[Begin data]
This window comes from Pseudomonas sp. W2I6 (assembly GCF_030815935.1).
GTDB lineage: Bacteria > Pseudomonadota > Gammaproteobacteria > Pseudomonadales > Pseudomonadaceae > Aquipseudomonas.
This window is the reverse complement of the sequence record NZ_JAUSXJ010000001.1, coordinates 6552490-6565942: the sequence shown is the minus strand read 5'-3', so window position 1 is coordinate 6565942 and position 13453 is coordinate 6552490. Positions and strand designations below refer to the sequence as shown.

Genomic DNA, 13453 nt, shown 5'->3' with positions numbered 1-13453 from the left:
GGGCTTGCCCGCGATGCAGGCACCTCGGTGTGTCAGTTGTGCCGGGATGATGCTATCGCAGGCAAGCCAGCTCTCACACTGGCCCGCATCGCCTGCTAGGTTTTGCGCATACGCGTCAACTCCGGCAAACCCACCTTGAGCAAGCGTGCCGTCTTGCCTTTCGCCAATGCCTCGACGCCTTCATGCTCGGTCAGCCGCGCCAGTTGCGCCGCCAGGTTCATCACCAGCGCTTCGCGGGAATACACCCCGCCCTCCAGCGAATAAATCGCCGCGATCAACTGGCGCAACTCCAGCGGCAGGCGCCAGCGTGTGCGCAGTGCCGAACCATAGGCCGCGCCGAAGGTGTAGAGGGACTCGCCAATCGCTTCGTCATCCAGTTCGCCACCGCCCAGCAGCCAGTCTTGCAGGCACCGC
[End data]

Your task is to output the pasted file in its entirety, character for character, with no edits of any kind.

This window comes from Pseudomonas sp. W2I6 (assembly GCF_030815935.1).
GTDB lineage: Bacteria > Pseudomonadota > Gammaproteobacteria > Pseudomonadales > Pseudomonadaceae > Aquipseudomonas.
This window is the reverse complement of the sequence record NZ_JAUSXJ010000001.1, coordinates 6552490-6565942: the sequence shown is the minus strand read 5'-3', so window position 1 is coordinate 6565942 and position 13453 is coordinate 6552490. Positions and strand designations below refer to the sequence as shown.

Genomic DNA, 13453 nt, shown 5'->3' with positions numbered 1-13453 from the left:
GGGCTTGCCCGCGATGCAGGCACCTCGGTGTGTCAGTTGTGCCGGGATGATGCTATCGCAGGCAAGCCAGCTCTCACACTGGCCCGCATCGCCTGCTAGGTTTTGCGCATACGCGTCAACTCCGGCAAACCCACCTTGAGCAAGCGTGCCGTCTTGCCTTTCGCCAATGCCTCGACGCCTTCATGCTCGGTCAGCCGCGCCAGTTGCGCCGCCAGGTTCATCACCAGCGCTTCGCGGGAATACACCCCGCCCTCCAGCGAATAAATCGCCGCGATCAACTGGCGCAACTCCAGCGGCAGGCGCCAGCGTGTGCGCAGTGCCGAACCATAGGCCGCGCCGAAGGTGTAGAGGGACTCGCCAATCGCTTCGTCATCCAGTTCGCCACCGCCCAGCAGCCAGTCTTGCAGGCACCGC